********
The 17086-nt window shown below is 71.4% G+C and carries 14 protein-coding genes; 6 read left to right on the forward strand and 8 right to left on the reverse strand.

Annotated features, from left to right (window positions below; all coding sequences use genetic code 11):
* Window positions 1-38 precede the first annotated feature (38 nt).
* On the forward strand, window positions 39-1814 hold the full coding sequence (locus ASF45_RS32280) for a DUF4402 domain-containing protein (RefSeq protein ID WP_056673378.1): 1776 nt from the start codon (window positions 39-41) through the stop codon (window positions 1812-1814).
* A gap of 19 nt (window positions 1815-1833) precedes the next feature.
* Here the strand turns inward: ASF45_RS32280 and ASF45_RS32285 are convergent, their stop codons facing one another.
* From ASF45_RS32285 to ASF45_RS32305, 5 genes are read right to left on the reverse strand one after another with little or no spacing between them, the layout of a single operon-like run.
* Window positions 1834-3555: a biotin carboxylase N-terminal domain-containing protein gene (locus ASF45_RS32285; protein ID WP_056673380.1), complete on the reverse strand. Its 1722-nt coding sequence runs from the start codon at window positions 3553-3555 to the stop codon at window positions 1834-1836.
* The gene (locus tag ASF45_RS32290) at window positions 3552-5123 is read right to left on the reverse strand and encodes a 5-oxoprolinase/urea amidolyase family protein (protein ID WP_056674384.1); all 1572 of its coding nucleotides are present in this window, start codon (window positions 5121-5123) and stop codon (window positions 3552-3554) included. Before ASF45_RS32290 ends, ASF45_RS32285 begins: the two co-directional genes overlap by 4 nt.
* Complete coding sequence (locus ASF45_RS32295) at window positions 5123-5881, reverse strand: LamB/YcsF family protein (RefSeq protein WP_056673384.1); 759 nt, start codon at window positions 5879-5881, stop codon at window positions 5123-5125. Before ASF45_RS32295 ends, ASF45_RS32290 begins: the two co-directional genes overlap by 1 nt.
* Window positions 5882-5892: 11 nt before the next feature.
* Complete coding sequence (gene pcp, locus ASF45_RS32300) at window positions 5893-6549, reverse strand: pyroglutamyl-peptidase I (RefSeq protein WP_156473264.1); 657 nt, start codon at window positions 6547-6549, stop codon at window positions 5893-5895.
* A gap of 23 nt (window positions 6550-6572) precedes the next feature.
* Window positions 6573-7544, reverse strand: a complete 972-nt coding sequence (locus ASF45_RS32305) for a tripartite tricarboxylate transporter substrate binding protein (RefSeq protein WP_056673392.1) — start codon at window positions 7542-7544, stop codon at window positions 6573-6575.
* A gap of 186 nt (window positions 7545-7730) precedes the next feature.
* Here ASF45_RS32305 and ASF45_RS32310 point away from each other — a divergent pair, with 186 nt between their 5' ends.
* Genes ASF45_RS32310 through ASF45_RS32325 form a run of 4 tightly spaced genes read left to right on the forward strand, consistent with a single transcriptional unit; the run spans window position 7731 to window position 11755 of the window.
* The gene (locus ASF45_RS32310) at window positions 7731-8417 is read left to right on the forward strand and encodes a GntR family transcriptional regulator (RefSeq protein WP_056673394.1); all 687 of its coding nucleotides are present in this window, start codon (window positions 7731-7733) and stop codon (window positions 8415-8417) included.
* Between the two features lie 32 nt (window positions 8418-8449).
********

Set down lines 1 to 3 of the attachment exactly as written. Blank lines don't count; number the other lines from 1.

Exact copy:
The 17086-nt window shown below is 71.4% G+C and carries 14 protein-coding genes; 6 read left to right on the forward strand and 8 right to left on the reverse strand.

Annotated features, from left to right (window positions below; all coding sequences use genetic code 11):
* Window positions 1-38 precede the first annotated feature (38 nt).